The worsening spat between the governments of Canadian Prime Minister Justin Trudeau and Saudi Arabia’s Crown Prince Mohammed bin Salman has been mostly analyzed from the Saudi angle: a case study of the kingdom’s eggshell sensitivities and bossy expectations of deference. Yet the story also reveals much about Trudeau’s own inadequacies as a statesman, and the thoroughly confused nature of his foreign-policy priorities.
Trudeau is often elevated as one of the west’s champions of principled liberal internationalism, a world leader who offers a marked contrast with the populist nationalism of Donald Trump, Marine Le Pen, Viktor Orban, et al. Insofar as Trudeau has been an outspoken proponent of immigration, multiculturalism, and Muslim empathy, the contrast is undeniable. At the same time, his commitment to a broader world order seeking to consolidate the gains of liberal reform and resist the pull of authoritarian chauvinism has always been tenuous, in large part because the prime minister appears to have persistent difficulty in distinguishing the two.
While in opposition in 2014, Trudeau led his party in voting to oppose Canada’s participation in airstrikes against ISIS targets in Iraq, and later, Syria, for blandly pacifist reasons. It was a move that isolated him from every progressive leader in western Europe, as well as the one in the White House, who saw the mission as a rational use of force. Upon his election as prime minister two years later, he used his inaugural phone call to President Barack Obama to formally announce that he would be ending the military involvement his predecessor had started. The war on ISIS, accordingly, was won without much help from Canada.
On the campaign trail, Trudeau vowed to restore diplomatic ties with Iran, which Canada had severed in 2012. Following a rash of high-profile human rights outrages, including the detention of an Iranian Canadian widow of a prominent Iranian liberal, he was forced to backpedal. In 2016, Trudeau mourned in flowery terms the passing of Cuba’s Fidel Castro — “a larger than life leader who served his people for almost half a century” — and was mocked across the globe for his ignorance. In April, Canada made the dramatic decision to recall all diplomatic families from Havana after embassy workers showed symptoms of unexplained brain injuries.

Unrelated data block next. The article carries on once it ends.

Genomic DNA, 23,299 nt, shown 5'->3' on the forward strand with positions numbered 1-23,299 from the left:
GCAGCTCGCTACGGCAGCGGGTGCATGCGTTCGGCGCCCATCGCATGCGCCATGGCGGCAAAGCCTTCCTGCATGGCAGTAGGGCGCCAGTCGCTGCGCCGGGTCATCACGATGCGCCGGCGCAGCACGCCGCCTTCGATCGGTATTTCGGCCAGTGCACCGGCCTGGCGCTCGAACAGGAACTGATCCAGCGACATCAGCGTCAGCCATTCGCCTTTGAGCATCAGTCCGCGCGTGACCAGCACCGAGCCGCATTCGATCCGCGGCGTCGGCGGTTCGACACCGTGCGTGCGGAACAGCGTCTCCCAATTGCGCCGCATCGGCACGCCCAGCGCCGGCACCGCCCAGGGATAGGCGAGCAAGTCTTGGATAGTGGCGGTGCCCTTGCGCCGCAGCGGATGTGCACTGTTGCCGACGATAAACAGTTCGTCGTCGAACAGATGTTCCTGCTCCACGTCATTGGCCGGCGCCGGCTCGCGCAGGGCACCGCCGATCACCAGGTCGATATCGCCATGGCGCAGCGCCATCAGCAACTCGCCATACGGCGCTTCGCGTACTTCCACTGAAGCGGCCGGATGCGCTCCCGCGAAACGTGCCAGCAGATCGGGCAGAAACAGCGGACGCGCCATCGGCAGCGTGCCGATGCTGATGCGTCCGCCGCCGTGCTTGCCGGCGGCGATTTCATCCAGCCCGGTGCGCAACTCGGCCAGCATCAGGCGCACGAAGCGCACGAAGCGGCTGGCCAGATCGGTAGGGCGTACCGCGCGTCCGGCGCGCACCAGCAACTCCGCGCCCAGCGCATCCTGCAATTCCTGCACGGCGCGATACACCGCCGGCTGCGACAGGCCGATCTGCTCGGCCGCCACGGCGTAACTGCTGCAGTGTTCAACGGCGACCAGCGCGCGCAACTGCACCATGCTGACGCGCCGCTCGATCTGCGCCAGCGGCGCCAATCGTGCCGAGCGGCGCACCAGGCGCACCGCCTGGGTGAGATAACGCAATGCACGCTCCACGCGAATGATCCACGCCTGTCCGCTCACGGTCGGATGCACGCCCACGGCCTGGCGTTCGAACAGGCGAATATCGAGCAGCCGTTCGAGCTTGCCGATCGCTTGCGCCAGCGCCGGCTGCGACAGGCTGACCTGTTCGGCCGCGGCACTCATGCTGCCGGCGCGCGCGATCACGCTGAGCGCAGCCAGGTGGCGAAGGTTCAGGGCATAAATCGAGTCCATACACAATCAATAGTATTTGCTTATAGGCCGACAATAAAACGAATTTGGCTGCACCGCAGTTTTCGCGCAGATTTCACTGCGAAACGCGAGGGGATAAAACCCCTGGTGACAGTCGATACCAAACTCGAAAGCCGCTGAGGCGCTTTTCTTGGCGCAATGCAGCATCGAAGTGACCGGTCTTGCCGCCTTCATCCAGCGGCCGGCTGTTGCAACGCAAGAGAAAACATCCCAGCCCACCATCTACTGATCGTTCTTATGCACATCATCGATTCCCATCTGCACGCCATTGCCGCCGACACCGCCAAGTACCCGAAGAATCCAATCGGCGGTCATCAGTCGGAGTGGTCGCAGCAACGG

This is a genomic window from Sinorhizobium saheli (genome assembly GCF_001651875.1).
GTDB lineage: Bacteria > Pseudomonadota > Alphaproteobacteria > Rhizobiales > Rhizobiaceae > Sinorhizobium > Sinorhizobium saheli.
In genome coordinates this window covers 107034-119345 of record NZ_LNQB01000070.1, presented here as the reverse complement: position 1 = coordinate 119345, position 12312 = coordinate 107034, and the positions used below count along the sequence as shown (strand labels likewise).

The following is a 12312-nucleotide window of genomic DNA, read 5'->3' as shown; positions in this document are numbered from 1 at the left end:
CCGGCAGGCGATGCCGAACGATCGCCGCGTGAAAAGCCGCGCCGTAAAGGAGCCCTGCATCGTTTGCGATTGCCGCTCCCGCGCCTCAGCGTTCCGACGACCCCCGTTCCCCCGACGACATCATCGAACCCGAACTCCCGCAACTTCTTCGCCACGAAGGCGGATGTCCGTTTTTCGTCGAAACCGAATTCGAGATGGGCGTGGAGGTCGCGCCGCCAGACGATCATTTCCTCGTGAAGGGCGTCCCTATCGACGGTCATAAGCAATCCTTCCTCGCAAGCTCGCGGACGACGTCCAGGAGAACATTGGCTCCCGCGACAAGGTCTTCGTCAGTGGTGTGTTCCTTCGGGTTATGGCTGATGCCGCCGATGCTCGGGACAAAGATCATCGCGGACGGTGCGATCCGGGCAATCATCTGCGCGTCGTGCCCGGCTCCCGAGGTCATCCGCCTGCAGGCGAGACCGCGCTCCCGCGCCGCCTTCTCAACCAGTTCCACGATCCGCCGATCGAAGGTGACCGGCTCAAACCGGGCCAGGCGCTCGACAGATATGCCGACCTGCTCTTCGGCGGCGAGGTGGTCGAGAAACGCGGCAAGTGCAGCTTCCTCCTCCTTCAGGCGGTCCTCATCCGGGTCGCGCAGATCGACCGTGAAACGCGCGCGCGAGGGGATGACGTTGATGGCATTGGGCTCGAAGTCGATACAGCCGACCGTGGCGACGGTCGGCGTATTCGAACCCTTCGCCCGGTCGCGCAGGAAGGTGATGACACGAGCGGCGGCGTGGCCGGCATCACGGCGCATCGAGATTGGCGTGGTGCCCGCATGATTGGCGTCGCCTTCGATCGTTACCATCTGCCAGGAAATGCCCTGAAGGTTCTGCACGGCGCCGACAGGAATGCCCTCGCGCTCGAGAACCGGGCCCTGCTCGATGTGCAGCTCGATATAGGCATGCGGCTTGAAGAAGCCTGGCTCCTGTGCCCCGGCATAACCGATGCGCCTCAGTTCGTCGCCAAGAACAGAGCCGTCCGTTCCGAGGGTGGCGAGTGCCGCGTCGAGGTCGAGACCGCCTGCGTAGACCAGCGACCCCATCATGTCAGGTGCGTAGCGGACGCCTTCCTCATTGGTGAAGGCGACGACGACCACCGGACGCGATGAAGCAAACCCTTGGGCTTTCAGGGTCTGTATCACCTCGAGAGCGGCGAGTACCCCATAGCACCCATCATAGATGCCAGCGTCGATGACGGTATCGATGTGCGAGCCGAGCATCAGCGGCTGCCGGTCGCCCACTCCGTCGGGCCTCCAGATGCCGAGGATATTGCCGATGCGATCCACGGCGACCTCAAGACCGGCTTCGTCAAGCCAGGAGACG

April also saw the prime minister make a high-profile visit to China, a country whose “basic dictatorship” he once praised for its efficiency. He brought visions of free trade, only to have the Chinese flatly refuse Ottawa’s list of “progressive” labor and environmental provisions. The rejection stung, coming just a few weeks after an even more spectacularly unsuccessful trip to India. Rather than herald the beginning of a new partnership with the country’s dynamic new leader, Narendra Modi, a series of severe diplomatic missteps plummeted relations to what an former minister described as “rock bottom.”
And now, a dispute that has seen Saudi Arabia play every possible retaliatory card against Canada, from sending home its ambassador to boycotting Canadian grain. At issue is an uncredited tweet from the Canadian foreign affairs department demanding that Saudi Arabia “immediately” release from detention feminist campaigner Samar Badawi, as well as “all other peaceful #humanrights activists.”
Saudi Arabia has long faced an uphill PR battle in Canada. On the left, it is routinely portrayed as the quintessential example of a repulsive “ally” exposing the moral hypocrisy of the Ottawa elite; a vicious dictatorship given billions in arms to satiate Canada’s addiction to fossil fuels. On the right, the kingdom serves a standard shorthand for Sharia tyranny, whose oil imports are an embarrassing reminder of Canada’s under-utilized natural resources. This confluence of ideological interests has, thus far, helped ensure Trudeau’s Saudi crisis is more politically salvageable than earlier diplomatic snares. As the prime minister doubles down on support of the offending tweet, a broad right-left coalition happily takes Saudi bad faith for granted, as when a Saudi group posted a picture of an Air Canada jet flying over Toronto and many on social media demagogued about the kingdom “threatening to 9/11 Canada.”
Yet from a higher vantage point, one sees a familiar story: A Canadian prime minister whose ability to identify friends and enemies is out of sync with the moment of history he inhabits. Saudi Arabia is an absolute monarchy whose detention of activists is antithetical to Canadian democracy. But this can just as easily be said of Cuba and China, whose regimes Trudeau has showered with cartoonish affection. The distinction is that, while the ruler of Saudi Arabia is a young reformist exerting targeted effort to scale back some of his government’s hideousness, including Wahhabi fundamentalism, Trudeau happily seeks opportunities in dictatorships far less self-conscious.
It’s entirely possible the crown prince will not be successful in his efforts. However, if Canada’s goal, is a foreign policy oriented to endorse the spread of global liberalism, it is not at all obvious how a prolonged fight with Riyadh is more principled than tighter trade ties to Beijing or an embassy in Tehran.
Analogies to the ISIS war or the Modi summit seem apt. A country like Canada cannot affect much of consequence on the international stage. But if the goal is future relevance, the Trudeau administration should, at least, possess awareness of where its incompetence is best directed.